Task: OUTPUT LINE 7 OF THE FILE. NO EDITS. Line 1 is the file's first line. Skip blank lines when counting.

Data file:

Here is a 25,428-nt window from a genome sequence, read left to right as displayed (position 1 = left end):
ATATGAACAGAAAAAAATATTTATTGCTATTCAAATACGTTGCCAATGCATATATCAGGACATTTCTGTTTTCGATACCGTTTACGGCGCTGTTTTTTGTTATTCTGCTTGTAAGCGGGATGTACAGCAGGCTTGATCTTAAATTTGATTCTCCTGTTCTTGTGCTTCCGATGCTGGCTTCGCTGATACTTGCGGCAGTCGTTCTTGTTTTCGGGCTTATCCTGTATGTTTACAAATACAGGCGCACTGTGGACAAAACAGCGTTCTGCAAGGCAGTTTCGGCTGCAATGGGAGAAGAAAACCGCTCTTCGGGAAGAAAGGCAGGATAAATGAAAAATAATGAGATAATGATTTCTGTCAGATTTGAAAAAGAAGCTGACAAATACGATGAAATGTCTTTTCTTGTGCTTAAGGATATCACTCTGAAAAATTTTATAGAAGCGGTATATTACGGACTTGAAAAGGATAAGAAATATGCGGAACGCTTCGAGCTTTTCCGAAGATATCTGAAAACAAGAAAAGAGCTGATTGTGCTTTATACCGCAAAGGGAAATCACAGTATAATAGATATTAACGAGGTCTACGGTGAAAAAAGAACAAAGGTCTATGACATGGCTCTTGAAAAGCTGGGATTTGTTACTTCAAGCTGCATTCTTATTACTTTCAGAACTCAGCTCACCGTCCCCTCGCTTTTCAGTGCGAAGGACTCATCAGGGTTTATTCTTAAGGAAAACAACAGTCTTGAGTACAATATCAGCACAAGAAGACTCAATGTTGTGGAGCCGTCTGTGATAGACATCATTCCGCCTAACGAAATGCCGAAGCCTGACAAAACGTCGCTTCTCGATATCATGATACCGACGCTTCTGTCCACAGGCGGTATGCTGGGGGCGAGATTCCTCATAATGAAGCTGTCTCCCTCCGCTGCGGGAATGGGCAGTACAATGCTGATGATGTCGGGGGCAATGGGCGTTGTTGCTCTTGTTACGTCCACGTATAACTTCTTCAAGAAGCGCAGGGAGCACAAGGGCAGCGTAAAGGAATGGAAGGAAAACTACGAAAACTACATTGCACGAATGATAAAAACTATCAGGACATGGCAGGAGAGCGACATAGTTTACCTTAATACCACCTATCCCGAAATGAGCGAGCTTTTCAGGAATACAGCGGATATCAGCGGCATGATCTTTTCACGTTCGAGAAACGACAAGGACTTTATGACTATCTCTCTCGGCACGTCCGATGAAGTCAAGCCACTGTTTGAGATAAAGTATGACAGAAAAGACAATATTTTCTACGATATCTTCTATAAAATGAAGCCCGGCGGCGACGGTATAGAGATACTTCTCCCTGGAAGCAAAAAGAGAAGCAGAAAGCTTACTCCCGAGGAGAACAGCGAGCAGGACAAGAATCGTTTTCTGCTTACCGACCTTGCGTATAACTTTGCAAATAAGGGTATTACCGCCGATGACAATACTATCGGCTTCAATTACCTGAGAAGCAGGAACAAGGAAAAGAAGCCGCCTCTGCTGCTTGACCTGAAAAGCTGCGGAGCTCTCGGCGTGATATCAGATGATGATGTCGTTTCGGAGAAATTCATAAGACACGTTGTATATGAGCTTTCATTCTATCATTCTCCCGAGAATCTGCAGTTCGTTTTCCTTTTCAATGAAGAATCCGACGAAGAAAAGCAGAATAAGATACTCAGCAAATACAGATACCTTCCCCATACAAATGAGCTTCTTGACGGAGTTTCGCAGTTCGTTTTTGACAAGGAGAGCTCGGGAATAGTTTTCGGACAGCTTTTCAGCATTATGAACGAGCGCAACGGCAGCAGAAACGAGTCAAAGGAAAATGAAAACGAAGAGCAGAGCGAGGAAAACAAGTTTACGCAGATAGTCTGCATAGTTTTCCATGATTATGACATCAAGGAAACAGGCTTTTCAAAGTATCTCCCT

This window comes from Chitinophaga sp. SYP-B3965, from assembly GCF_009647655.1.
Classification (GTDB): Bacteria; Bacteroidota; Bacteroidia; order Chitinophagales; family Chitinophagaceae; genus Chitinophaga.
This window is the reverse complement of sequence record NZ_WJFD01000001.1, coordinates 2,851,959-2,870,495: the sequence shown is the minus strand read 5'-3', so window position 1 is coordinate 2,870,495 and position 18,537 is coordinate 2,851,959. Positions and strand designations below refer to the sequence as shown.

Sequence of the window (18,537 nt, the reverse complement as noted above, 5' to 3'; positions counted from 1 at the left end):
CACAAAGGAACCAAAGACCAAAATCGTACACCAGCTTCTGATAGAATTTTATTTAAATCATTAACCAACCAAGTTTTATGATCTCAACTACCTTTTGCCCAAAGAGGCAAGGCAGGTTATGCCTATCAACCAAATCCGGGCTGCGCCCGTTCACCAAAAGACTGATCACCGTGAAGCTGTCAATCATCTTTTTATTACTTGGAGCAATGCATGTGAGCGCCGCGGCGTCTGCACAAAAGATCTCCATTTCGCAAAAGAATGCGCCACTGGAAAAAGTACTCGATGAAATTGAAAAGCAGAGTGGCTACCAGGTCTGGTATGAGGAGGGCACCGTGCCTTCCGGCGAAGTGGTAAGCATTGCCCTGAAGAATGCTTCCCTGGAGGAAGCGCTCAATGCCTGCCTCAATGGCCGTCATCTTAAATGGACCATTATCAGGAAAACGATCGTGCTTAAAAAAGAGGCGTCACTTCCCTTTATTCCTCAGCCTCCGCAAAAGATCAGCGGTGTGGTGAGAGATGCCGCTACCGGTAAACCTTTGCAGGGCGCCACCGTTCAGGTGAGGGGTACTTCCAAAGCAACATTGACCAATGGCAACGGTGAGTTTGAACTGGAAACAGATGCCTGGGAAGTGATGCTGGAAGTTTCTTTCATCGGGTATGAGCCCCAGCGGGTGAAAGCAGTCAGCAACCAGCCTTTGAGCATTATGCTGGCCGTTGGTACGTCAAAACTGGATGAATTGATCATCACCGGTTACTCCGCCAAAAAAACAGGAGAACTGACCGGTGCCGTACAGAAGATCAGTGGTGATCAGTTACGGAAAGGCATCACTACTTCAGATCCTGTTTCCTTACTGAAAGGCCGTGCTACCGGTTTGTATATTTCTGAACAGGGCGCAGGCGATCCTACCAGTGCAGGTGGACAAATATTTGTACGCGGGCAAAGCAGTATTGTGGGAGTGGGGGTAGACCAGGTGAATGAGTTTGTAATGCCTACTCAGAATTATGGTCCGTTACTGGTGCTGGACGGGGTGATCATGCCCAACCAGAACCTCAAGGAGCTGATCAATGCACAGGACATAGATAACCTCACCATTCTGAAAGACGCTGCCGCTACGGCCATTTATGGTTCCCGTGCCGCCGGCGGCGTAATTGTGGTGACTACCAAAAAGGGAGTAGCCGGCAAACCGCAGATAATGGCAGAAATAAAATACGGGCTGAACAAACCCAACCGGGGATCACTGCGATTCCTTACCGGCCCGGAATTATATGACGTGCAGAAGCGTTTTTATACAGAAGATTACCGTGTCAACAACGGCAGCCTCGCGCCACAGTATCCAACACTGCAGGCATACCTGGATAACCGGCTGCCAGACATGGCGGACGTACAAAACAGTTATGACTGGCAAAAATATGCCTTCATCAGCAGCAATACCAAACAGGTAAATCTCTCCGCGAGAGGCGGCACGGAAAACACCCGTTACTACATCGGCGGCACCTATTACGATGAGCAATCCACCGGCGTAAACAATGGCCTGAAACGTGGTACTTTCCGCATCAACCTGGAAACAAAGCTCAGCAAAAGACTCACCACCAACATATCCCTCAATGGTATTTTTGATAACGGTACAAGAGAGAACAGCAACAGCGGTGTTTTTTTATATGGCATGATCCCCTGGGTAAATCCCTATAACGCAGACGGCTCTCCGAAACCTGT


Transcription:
CACAAAGGAACCAAAGACCAAAATCGTACACCAGCTTCTGATAGAATTTTATTTAAATCATTAACCAACCAAGTTTTATGATCTCAACTACCTTTTGCCCAAAGAGGCAAGGCAGGTTATGCCTATCAACCAAATCCGGGCTGCGCCCGTTCACCAAAAGACTGATCACCGTGAAGCTGTCAATCATCTTTTTATTACTTGGAGCAATGCATGTGAGCGCCGCGGCGTCTGCACAAAAGATCTCCATTTCGCAAAAGAATGCGCCACTGGAAAAAGTACTCGATGAAATTGAAAAGCAGAGTGGCTACCAGGTCTGGTATGAGGAGGGCACCGTGCCTTCCGGCGAAGTGGTAAGCATTGCCCTGAAGAATGCTTCCCTGGAGGAAGCGCTCAATGCCTGCCTCAATGGCCGTCATCTTAAATGGACCATTATCAGGAAAACGATCGTGCTTAAAAAAGAGGCGTCACTTCCCTTTATTCCTCAGCCTCCGCAAAAGATCAGCGGTGTGGTGAGAGATGCCGCTACCGGTAAACCTTTGCAGGGCGCCACCGTTCAGGTGAGGGGTACTTCCAAAGCAACATTGACCAATGGCAACGGTGAGTTTGAACTGGAAACAGATGCCTGGGAAGTGATGCTGGAAGTTTCTTTCATCGGGTATGAGCCCCAGCGGGTGAAAGCAGTCAGCAACCAGCCTTTGAGCATTATGCTGGCCGTTGGTACGTCAAAACTGGATGAATTGATCATCACCGGTTACTCCGCCAAAAAAACAGGAGAACTGACCGGTGCCGTACAGAAGATCAGTGGTGATCAGTTACGGAAAGGCATCACTACTTCAGATCCTGTTTCCTTACTGAAAGGCCGTGCTACCGGTTTGTATATTTCTGAACAGGGCGCAGGCGATCCTACCAGTGCAGGTGGACAAATATTTGTACGCGGGCAAAGCAGTATTGTGGGAGTGGGGGTAGACCAGGTGAATGAGTTTGTAATGCCTACTCAGAATTATGGTCCGTTACTGGTGCTGGACGGGGTGATCATGCCCAACCAGAACCTCAAGGAGCTGATCAATGCACAGGACATAGATAACCTCACCATTCTGAAAGACGCTGCCGCTACGGCCATTTATGGTTCCCGTGCCGCCGGCGGCGTAATTGTGGTGACTACCAAAAAGGGAGTAGCCGGCAAACCGCAGATAATGGCAGAAATAAAATACGGGCTGAACAAACCCAACCGGGGATCACTGCGATTCCTTACCGGCCCGGAATTATATGACGTGCAGAAGCGTTTTTATACAGAAGATTACCGTGTCAACAACGGCAGCCTCGCGCCACAGTATCCAACACTGCAGGCATACCTGGATAACCGGCTGCCAGACATGGCGGACGTACAAAACAGTTATGACTGGCAAAAATATGCCTTCATCAGCAGCAATACCAAACAGGTAAATCTCTCCGCGAGAGGCGGCACGGAAAACACCCGTTACTACATCGGCGGCACCTATTACGATGAGCAATCCACCGGCGTAAACAATGGCCTGAAACGTGGTACTTTCCGCATCAACCTGGAAACAAAGCTCAGCAAAAGACTCACCACCAACATATCCCTCAATGGTATTTTTGATAACGGTACAAGAGAGAACAGCAACAGCGGTGTTTTTTTATATGGCATGATCCCCTGGGTAAATCCCTATAACGCAGACGGCTCTCCGAAACCTGT